How Brands Can Utilise User Generated Content
by Sarah O'Neill, on 9 August, 2021
Oh, Aunt Sharon's been posting to Instagram again. Looks like she's been trying out this new line of self-warming socks. She loves 'em. They do look pretty good. And how many positive reviews?! Click, Click. Add to cart.
UGC is basically any content that is created by users of a brand; comments, reviews, images, social media posts, hashtags etc. etc. With 90% of consumers saying user-generated content influences their decisions, more than promo emails and search engine results, USG is impossible to ignore.
User-generated content has become a very important part of a modern marketing strategy. In an era where trust is king, consumers are turning to friends and family (or at least influencers who act like their friends and family) to see where they should spend their hard earned dollar.
So, it's not surprising that 86% of companies have implemented user-generated content as part of their marketing strategy. But how do they do it?
Seen as more organic, authentic, and honest, USG can include:
- Blog comments
- Social media comments
- User generated videos or blog posts
Unfortunately, advertising and marketing is generally seen as particularly dishonest. I mean, according to Gallup, the industry is less trustworthy than The U.S Congress and Silicon Valley. Ouch.
So building that trust with consumers is vital.
Plus, it's a young person's game. Shoppers under 30 report a greater influence of UGC in purchasing decisions versus older respondents.
Of those aged 18-29, 97% report UGC has an extreme influence. 84% of millennials say on-site user-generated content impacts their buying decisions. 74% of millennial travellers say UGC has a greater impact on them than professional photos. Enough stats to satisfy you? Okay then, let's get into some examples. Starting with:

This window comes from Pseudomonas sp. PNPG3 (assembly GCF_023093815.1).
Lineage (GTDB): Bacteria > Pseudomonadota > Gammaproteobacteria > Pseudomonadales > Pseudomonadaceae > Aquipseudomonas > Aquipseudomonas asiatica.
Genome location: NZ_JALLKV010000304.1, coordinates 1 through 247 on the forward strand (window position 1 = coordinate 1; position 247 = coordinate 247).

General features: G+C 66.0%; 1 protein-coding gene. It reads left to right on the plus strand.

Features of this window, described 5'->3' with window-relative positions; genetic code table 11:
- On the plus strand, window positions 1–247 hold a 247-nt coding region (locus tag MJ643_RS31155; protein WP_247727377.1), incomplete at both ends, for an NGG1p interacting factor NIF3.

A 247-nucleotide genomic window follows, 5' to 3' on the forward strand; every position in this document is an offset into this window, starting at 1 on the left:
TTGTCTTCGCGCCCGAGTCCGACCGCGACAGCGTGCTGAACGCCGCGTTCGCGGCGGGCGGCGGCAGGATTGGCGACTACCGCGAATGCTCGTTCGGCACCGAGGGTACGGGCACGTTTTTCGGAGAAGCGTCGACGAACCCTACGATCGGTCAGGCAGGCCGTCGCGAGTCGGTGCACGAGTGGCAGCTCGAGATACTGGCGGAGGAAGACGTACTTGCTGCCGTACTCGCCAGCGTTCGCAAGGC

The majority of shoppers read between one and ten reviews before making a purchase decision, and 12% of shoppers say they will read more than 10. Once again, this is all about trust. If your potential customers see your products and services as reliable, they'll follow through with their purchase.
So, it's about encouraging customers to leave reviews where possible. This might be through your website, Facebook page, or third-party sites like Yelp or TripAdvisor. Both on-site and off-site reviews are important.
You might incentivise using coupons, reward points, the chance to be entered into a draw, etc. etc.
Even negative reviews can be useful. Respond to each person individually to show your level of customer service, and willingness to hear customer views and experience. This is all about appearing authentic, personable, and reliable.
Creating unique hashtags for customers to use, and be entered into your contest, is a great way to generate both USG and engagement.
With a UGC hashtag, you can encourage clients to share content on social media, like photos and videos, in order to win prizes.
Sparkling water brand La Croix does this really well. The social media accounts of the 'fruit' flavoured drink are filled with user generated content, from fan art to photos of millennials laughing and enjoying a fruit-adjacent flavoured beverage. The brand then fills its feed with content created by people who genuinely love their product.
They then curate the content, in order to maintain a consistently branded look. Bright colours, sunny landscapes, summer picnics, and beyond.